48: A Miracle for Mellanie

48: A Miracle for Mellanie

From Chicken Soup for the Soul: Miracles Happen

A Miracle for Mellanie

Miracles, in the sense of phenomena we cannot explain, surround us on every hand: life itself is the miracle of miracles.

~George Bernard Shaw

“The worse accidents always happen close to home.” I grew up hearing that expression in our small Georgia town, with its winding roads and heavy deer population. Those country roads taught my older sister Mellanie and me many lessons. Living in the boondocks, we learned how to navigate around animals, oncoming cars, and sharp curves. We made it to our early twenties accident-free.

Newly married, my husband and I lived in Perry, Georgia. We were expecting our first child in January. I was excited to head home for the weekend to help plan my sister’s upcoming wedding. It was early October; the leaves would be beautiful on the 100-mile drive and I welcomed the cool, crisp air.

On Thursday morning, something was bothering me. I felt restless, so I decided to start packing a little early.

By mid-afternoon, I felt exhausted and sat down for a nap. Then the phone rang.

“Amy?” the voice asked.

“Mr. James?” I replied. He was the local warden at the county prison back home, and also a close family friend.

“There has been a car accident, sweetie.” His voice was soft.

“Who?” I could barely breathe.

“It’s Mellanie; she has been taken to Newnan Hospital,” he offered.

“I am on my way.” I quickly hung up the phone.

I called my husband, grabbed a bag, and we jumped in the car. I prayed as each mile passed.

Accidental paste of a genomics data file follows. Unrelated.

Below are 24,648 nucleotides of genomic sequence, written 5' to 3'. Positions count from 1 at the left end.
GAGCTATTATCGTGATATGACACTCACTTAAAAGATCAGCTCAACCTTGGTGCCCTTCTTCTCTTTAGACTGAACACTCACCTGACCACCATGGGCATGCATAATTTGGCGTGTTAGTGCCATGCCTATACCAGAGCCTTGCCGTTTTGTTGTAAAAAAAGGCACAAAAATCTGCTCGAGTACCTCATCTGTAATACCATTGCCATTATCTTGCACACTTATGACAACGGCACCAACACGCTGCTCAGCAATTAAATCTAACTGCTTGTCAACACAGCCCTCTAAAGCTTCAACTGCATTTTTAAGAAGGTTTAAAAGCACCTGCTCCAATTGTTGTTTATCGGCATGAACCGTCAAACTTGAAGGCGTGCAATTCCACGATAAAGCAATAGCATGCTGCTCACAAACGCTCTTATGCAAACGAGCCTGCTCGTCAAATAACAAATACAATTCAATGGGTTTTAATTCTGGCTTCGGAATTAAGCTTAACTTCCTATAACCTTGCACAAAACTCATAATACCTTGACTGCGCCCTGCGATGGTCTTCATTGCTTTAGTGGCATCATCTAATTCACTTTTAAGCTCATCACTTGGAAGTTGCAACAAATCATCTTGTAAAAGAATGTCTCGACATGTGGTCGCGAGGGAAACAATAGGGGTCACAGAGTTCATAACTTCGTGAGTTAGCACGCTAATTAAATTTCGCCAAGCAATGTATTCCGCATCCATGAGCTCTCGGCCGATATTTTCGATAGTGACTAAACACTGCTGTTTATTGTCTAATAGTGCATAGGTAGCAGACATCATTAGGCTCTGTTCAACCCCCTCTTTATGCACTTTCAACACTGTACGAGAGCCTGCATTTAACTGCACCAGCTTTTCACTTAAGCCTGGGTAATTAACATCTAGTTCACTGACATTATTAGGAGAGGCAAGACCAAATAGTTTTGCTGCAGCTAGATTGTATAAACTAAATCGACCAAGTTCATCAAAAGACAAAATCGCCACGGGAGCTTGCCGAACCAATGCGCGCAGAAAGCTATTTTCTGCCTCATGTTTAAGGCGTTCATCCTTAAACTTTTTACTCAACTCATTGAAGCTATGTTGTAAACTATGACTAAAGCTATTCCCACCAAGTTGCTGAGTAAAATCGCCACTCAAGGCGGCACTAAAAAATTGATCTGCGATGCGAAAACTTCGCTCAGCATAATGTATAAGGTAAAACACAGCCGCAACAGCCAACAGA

My mom met us in the emergency room along with my sister’s fiancé, Jeff.

“What on earth are you doing here?” she asked.

“Mr. James called me,” I told her.

“Well, we didn’t want to worry you, but I am glad you came.” Mom hugged me.

“What happened?” I finally caught my breath.

“She was pulling out of the driveway, headed to work. She says she didn’t see it,” Mom began. “It happened right in our driveway.”

The worst accidents happen close to home….

“She didn’t see what?” I asked.

“The eighteen-wheeler.” Mom’s face was ashen.

“Mellanie was hit by an eighteen-wheeler?” I couldn’t believe it.

“She hit him head on,” Mom said, a tear rolled down her cheek.

Mellanie was in her small, two-door Chrysler.

“She just didn’t see it,” Mom repeated.

As we impatiently waited for the doctors, Mom filled me in on the details. She told me that she and Grandma saw the mangled car in the driveway as soon as they returned from shopping. The truck driver had no injuries and the truck had already been towed.

“We didn’t know what had happened until Jeff called,” Mom said.

“I’m glad she was able to call Jeff. That is a good sign, right?” I asked.

“She didn’t call me… James Williams did,” Jeff said. He clutched his Styrofoam coffee cup with both hands, his brow creased with worry.

“I am so glad Mellanie was able to get in touch with a neighbor.” Mom nervously paced the floor.

“Where is he?” I looked around the emergency room full of strange faces.

“I haven’t seen him; he left before I arrived. Mellanie was sitting on the grass with the truck driver when I got there; I drove straight here,” Jeff said.

We attempted to fill the hours with small talk.

“How are you feeling?” Mom glanced at my stomach.

“Okay.” I hadn’t thought about the baby in hours. I rubbed my swollen abdomen.